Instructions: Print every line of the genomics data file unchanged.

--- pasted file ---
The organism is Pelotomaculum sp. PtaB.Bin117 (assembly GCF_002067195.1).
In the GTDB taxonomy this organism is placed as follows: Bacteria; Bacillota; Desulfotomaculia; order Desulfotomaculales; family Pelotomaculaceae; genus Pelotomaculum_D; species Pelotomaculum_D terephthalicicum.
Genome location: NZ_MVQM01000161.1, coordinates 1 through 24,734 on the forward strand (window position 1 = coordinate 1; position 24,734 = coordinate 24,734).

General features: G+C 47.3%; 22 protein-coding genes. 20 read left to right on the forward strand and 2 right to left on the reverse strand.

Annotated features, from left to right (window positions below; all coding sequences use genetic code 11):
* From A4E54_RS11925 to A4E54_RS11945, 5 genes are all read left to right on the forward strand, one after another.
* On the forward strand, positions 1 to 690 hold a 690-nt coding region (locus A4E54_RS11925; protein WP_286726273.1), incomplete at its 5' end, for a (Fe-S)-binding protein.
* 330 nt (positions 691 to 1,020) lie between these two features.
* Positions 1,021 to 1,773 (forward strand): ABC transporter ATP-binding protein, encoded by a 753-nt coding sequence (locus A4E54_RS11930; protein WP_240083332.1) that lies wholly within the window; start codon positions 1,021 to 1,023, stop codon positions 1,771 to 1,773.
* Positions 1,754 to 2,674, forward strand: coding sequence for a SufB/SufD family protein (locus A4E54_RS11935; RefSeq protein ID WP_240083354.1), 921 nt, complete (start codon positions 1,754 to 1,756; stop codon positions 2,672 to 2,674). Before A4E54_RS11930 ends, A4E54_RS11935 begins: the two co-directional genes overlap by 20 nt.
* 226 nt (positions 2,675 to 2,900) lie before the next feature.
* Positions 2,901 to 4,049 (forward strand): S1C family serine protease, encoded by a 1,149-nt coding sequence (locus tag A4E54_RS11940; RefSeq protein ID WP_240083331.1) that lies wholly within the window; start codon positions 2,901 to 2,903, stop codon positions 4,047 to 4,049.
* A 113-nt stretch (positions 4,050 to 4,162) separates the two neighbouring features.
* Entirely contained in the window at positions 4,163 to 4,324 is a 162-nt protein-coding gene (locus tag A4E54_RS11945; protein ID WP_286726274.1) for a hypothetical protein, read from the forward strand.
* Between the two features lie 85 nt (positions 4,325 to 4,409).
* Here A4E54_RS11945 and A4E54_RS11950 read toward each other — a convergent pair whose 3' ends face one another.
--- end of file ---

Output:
The organism is Pelotomaculum sp. PtaB.Bin117 (assembly GCF_002067195.1).
In the GTDB taxonomy this organism is placed as follows: Bacteria; Bacillota; Desulfotomaculia; order Desulfotomaculales; family Pelotomaculaceae; genus Pelotomaculum_D; species Pelotomaculum_D terephthalicicum.
Genome location: NZ_MVQM01000161.1, coordinates 1 through 24,734 on the forward strand (window position 1 = coordinate 1; position 24,734 = coordinate 24,734).

General features: G+C 47.3%; 22 protein-coding genes. 20 read left to right on the forward strand and 2 right to left on the reverse strand.

Annotated features, from left to right (window positions below; all coding sequences use genetic code 11):
* From A4E54_RS11925 to A4E54_RS11945, 5 genes are all read left to right on the forward strand, one after another.
* On the forward strand, positions 1 to 690 hold a 690-nt coding region (locus A4E54_RS11925; protein WP_286726273.1), incomplete at its 5' end, for a (Fe-S)-binding protein.
* 330 nt (positions 691 to 1,020) lie between these two features.
* Positions 1,021 to 1,773 (forward strand): ABC transporter ATP-binding protein, encoded by a 753-nt coding sequence (locus A4E54_RS11930; protein WP_240083332.1) that lies wholly within the window; start codon positions 1,021 to 1,023, stop codon positions 1,771 to 1,773.
* Positions 1,754 to 2,674, forward strand: coding sequence for a SufB/SufD family protein (locus A4E54_RS11935; RefSeq protein ID WP_240083354.1), 921 nt, complete (start codon positions 1,754 to 1,756; stop codon positions 2,672 to 2,674). Before A4E54_RS11930 ends, A4E54_RS11935 begins: the two co-directional genes overlap by 20 nt.
* 226 nt (positions 2,675 to 2,900) lie before the next feature.
* Positions 2,901 to 4,049 (forward strand): S1C family serine protease, encoded by a 1,149-nt coding sequence (locus tag A4E54_RS11940; RefSeq protein ID WP_240083331.1) that lies wholly within the window; start codon positions 2,901 to 2,903, stop codon positions 4,047 to 4,049.
* A 113-nt stretch (positions 4,050 to 4,162) separates the two neighbouring features.
* Entirely contained in the window at positions 4,163 to 4,324 is a 162-nt protein-coding gene (locus tag A4E54_RS11945; protein ID WP_286726274.1) for a hypothetical protein, read from the forward strand.
* Between the two features lie 85 nt (positions 4,325 to 4,409).
* Here A4E54_RS11945 and A4E54_RS11950 read toward each other — a convergent pair whose 3' ends face one another.